Birthdays, video shoots, local band onstage. Third night in Toronto is out of control.
What a night in Toronto for the third show. Not only did we open up with City of Blinding Lights - haven't seen that since Boston way back in the Spring - but we ended up with a local Toronto band on stage playing Out of Control. And the reception from the audience tonight, right from the opening shout of 'Larry Mullen Jnr, Hello Hello Vertigo...!' was phenomenal.
'Alright, Night Three' confirms Bono, as if there were lingering doubts, and then, during The Ocean, he recalls The Maple Leaf Bar to big respect. 'We made this album when we were kids 17,18,19...'
The band are as fat and basey and loud as the biggest rock and roll band in the world tonight - and Adam is smiling like he knows it. 'After 20 years we might need more than 20 minutes,' suggests the singer as the heart is a bloom and Beautiful Day segues into Many Rivers To Cross.
'This is for the children's hospital here in town,' explains Bono as Edge opens up Miracle Drug. 'It's dedicated to doctors and nurses ... and the scientists who help them come up with new solutions to old problems.'
As the songs fly by the temperature rises. Larry drives 'Love and Peace or Else' into 'Sunday Bloody Sunday' and on into 'Bullet The Blue Sky' with a meditation from Bono on contemporary global conflict.
'We grew up in Ireland, and we grew up with terrorism a hundred miles up the road - but even in Dublin we had problems. Now you look around the world and it's everywhere. The thing about terrorism is that they fundamentally don't believe that people are more important than ideas.. we believe that people are more important than ideas, from Louisiana to Mozambique to Toronto to Sarajevo.'
In Miss Sarajevo Bono summons the spirit of Luciano and every spine is tingled. Maybe it's the arrival of the weekend but boy is it loud tonight, everyone yelling along in every chorus for song after song.
'Wow, that's an incredible sound,' exclaims Bono as Streets reaches a crescendo and the cellphones come winking out of every pocket and shoulderbag. 'We're looking for the Milky Way tonight, lets see what we can find, or some other galaxy.'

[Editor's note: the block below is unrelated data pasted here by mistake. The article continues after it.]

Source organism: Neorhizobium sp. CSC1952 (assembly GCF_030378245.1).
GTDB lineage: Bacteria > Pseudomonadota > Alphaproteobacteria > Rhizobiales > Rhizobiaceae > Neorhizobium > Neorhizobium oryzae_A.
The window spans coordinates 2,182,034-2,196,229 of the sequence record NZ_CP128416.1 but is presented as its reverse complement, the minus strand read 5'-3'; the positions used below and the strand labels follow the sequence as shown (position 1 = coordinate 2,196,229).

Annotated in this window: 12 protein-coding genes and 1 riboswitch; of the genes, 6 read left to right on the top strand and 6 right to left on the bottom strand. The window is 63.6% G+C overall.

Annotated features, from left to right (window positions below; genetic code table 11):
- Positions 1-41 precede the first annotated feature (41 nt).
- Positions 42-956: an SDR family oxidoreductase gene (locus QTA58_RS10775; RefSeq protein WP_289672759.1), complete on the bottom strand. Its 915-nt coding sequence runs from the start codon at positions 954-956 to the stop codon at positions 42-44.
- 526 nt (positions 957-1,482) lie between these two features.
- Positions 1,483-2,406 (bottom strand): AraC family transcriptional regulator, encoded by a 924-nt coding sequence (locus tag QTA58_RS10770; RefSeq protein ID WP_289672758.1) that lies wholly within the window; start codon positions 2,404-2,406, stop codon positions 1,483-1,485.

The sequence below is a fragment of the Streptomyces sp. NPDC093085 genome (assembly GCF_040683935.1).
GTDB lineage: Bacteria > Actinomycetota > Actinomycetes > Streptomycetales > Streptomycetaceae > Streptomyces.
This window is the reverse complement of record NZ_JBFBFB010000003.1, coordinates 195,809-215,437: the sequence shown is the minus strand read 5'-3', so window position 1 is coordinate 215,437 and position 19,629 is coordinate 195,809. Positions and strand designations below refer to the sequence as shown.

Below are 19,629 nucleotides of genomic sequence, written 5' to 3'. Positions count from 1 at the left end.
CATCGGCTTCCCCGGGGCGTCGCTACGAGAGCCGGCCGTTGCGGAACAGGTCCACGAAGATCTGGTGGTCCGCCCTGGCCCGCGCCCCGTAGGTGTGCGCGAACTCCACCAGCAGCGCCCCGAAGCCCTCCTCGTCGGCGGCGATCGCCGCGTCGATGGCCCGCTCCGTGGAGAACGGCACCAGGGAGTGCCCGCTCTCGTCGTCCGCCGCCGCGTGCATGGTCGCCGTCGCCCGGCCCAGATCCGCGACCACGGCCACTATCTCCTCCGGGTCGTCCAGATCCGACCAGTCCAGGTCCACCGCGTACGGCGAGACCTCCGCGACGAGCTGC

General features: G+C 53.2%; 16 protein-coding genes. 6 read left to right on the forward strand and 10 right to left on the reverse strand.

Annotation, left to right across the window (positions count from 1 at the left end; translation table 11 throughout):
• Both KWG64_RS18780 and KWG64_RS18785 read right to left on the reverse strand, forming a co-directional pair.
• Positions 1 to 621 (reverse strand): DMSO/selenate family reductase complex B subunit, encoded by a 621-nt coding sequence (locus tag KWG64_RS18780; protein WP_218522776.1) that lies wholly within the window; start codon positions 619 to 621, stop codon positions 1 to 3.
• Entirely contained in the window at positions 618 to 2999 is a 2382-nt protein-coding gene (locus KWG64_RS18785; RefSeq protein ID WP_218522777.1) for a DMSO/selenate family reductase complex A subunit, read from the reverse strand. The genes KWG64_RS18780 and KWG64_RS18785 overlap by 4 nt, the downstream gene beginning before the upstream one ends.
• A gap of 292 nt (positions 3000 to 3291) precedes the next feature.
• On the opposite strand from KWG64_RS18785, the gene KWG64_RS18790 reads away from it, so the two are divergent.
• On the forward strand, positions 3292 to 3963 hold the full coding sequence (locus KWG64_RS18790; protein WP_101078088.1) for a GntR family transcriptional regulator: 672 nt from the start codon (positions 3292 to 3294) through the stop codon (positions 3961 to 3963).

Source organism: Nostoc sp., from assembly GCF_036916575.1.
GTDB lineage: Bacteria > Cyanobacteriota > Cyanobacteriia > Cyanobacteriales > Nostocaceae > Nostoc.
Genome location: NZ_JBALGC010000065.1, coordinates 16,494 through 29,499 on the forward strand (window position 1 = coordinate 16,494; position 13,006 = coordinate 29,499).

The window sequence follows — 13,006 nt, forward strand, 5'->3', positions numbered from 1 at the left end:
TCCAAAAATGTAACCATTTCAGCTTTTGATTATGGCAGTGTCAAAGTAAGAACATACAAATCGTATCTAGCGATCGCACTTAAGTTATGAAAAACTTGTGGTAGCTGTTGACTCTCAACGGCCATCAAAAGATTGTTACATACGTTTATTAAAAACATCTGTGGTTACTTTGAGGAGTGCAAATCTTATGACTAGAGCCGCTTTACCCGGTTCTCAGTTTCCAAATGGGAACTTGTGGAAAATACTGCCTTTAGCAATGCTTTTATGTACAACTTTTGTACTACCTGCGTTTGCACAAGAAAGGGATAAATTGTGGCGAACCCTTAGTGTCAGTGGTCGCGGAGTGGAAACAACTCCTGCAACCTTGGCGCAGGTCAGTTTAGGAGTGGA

And with One who should turn up on stage but one of the people who helped first bring this wonderful piece of music to birth in the first place, local Canadian boy Daniel Lanois, back for his second night on back-up guitar.
No sooner had the band caught their breath than director Lian Lunson - she of the acclaimed Leonard Cohen documentary (<a href="http://www.leonardcohenimyourman.com/" target="_blank">I'm Your Man</a>), premiered in the city earlier this week - is up on stage with a film crew. The band are playing Fast Cars again, only the second live performance ever (Don't laugh!' says Bono) and it is being committed to film. (Who knows what for ? Guess we'll find out soon enough.) The director gets a kiss on the cheek as she takes her crew off stage and it's a time for celebrations - this being the eightieth birthday of the one and only BB King.
'Lets call him at home and wish him Happy Birthday!'
And so the man who was LoveTown with U2 in the decade before last, takes the call to hear 18,000 Canadians sing him Happy Birthday.
'You know how much you mean to us.' says Bono, and we did.
You'd think that was enough excitement for one night, that perhaps with Danny and a film-crew and BB we might have had our quota of the guests on the Vertigo stage tonight. Not quite. Spotting an inviting sign in the crowd ('U2 + a song with our band = a happy crowd'), before we quite know what is happening a local Toronto band are up on stage to perform their own version of Out of Control. With Edge joining Menew (as we discover they are called) on guitar (he could go far), Shade, Key and Nathan Samuel Phillip showed they know how to rock'n'roll - and the locals loved them.
After that we only needed the cool, balming qualities of '40' to send us on our way, chilled and content after a wonderful show.